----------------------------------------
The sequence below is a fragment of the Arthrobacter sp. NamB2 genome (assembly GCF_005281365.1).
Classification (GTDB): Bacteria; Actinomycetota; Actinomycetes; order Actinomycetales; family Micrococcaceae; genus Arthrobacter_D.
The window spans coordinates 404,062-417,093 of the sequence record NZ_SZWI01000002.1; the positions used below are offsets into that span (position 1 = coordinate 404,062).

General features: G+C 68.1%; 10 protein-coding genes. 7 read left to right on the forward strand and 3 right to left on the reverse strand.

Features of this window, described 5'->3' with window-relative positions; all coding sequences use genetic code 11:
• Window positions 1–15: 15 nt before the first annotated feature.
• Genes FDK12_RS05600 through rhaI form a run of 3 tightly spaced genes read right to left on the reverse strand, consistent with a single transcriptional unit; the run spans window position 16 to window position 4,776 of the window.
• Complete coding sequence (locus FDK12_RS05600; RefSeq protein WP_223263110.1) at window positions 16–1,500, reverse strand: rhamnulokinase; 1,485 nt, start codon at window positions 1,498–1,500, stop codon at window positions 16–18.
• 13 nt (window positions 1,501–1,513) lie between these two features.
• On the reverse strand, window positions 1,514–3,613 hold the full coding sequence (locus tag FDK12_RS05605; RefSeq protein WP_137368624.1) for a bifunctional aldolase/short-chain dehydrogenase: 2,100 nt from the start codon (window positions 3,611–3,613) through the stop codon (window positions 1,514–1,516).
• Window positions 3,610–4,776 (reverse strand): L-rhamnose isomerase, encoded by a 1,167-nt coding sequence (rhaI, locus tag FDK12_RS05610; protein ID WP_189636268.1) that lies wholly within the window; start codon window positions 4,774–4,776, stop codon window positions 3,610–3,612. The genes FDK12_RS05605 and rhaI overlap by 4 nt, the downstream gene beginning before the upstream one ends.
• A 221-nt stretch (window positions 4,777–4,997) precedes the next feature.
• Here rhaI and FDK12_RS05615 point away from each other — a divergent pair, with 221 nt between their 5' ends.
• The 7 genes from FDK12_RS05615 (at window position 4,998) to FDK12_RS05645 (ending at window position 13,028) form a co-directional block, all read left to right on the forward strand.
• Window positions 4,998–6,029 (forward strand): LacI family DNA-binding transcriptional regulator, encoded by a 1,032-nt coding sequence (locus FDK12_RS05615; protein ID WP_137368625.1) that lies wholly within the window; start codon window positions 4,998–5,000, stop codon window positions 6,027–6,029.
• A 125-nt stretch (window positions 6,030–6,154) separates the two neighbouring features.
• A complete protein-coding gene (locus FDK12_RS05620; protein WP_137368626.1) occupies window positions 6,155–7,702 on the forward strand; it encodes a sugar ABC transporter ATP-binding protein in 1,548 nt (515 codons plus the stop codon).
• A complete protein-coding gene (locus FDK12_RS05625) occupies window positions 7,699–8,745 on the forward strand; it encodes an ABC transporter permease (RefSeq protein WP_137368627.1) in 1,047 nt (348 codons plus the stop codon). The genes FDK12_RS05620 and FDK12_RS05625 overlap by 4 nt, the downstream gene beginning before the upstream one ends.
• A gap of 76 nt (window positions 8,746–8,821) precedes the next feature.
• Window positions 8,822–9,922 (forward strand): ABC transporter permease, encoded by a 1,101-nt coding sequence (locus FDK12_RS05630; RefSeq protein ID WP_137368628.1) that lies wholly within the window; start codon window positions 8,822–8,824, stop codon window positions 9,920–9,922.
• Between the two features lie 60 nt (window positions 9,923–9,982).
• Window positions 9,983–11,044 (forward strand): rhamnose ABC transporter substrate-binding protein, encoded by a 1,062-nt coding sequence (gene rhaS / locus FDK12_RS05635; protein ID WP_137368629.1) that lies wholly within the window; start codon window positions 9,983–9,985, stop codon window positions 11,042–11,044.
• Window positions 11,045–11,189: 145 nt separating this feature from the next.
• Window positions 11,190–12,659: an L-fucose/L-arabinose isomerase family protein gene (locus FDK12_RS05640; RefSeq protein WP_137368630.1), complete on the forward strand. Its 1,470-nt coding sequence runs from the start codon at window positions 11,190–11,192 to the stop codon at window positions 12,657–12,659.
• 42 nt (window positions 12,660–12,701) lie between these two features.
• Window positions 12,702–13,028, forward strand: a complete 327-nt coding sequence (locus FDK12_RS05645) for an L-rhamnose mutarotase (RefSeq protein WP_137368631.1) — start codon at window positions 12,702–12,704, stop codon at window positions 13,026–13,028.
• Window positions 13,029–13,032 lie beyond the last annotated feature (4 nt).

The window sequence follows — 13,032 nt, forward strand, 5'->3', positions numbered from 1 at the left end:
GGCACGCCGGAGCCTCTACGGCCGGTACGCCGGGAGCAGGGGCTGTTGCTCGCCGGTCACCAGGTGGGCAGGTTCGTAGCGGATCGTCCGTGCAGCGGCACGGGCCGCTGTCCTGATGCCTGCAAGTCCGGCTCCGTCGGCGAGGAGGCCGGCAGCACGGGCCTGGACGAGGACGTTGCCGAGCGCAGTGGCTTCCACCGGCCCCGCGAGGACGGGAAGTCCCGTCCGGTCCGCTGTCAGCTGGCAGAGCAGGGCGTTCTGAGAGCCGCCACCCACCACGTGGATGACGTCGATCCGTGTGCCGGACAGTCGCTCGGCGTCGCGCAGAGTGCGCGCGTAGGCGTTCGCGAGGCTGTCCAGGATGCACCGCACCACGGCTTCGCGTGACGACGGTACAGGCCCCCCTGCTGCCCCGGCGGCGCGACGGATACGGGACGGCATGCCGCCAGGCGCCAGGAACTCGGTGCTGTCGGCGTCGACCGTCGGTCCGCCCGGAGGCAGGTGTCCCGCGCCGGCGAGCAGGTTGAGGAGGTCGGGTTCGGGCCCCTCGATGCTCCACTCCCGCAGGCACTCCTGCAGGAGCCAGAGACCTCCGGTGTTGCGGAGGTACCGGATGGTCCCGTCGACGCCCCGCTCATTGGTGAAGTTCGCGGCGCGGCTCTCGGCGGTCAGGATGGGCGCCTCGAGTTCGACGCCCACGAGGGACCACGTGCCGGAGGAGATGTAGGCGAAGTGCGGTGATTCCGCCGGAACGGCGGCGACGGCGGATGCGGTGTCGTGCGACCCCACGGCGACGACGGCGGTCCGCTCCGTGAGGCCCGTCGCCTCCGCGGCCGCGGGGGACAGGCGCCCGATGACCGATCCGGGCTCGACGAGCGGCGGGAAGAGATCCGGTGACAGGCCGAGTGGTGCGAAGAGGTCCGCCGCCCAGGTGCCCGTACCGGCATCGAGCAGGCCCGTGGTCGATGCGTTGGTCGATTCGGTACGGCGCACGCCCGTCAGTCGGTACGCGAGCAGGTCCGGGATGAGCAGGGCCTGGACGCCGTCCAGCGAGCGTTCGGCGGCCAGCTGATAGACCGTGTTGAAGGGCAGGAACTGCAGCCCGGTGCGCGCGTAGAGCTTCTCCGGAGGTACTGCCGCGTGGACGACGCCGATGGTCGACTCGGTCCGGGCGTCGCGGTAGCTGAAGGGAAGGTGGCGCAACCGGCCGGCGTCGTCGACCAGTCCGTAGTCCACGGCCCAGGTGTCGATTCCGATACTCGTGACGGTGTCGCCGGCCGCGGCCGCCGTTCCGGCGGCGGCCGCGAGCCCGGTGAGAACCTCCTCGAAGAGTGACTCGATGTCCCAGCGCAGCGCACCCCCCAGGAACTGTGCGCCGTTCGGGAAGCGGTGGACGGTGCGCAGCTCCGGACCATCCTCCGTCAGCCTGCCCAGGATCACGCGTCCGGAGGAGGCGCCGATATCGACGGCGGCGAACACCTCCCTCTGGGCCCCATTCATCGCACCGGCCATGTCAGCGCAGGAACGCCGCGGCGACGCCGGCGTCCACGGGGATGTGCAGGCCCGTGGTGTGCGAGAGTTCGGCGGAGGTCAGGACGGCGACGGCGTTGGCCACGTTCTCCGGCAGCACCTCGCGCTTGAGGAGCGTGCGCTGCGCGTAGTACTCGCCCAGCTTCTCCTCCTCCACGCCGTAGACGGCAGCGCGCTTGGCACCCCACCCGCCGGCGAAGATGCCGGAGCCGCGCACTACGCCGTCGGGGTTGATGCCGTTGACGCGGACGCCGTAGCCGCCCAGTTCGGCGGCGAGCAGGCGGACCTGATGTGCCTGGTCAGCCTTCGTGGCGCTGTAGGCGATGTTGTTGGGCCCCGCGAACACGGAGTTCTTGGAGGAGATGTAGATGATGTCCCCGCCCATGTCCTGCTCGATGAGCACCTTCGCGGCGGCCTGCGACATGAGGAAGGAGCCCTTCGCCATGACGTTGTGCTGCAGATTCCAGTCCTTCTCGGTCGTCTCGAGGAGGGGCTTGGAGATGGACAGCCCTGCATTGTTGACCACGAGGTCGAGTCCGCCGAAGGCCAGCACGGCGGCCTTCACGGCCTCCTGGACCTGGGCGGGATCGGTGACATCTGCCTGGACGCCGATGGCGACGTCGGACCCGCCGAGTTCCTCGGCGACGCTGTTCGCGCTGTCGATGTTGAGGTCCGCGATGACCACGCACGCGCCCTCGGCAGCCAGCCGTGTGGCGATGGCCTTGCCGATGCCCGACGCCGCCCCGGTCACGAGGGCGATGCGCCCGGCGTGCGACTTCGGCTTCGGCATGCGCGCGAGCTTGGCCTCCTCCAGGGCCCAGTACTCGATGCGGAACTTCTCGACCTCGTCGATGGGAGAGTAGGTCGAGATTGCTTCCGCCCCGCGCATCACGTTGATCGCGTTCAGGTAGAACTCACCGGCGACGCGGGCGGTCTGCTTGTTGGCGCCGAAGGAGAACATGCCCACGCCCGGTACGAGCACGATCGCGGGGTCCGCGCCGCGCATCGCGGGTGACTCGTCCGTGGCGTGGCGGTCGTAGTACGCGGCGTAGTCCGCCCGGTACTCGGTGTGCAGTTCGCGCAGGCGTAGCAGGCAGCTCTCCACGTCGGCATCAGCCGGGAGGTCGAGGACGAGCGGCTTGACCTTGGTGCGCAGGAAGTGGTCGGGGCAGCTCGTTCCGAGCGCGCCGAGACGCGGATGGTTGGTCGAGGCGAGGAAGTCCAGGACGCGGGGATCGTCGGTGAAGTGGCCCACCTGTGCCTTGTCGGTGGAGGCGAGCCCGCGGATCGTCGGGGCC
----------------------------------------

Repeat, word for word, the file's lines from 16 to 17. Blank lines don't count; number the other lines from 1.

• A 125-nt stretch (window positions 6,030–6,154) separates the two neighbouring features.
• A complete protein-coding gene (locus FDK12_RS05620; protein WP_137368626.1) occupies window positions 6,155–7,702 on the forward strand; it encodes a sugar ABC transporter ATP-binding protein in 1,548 nt (515 codons plus the stop codon).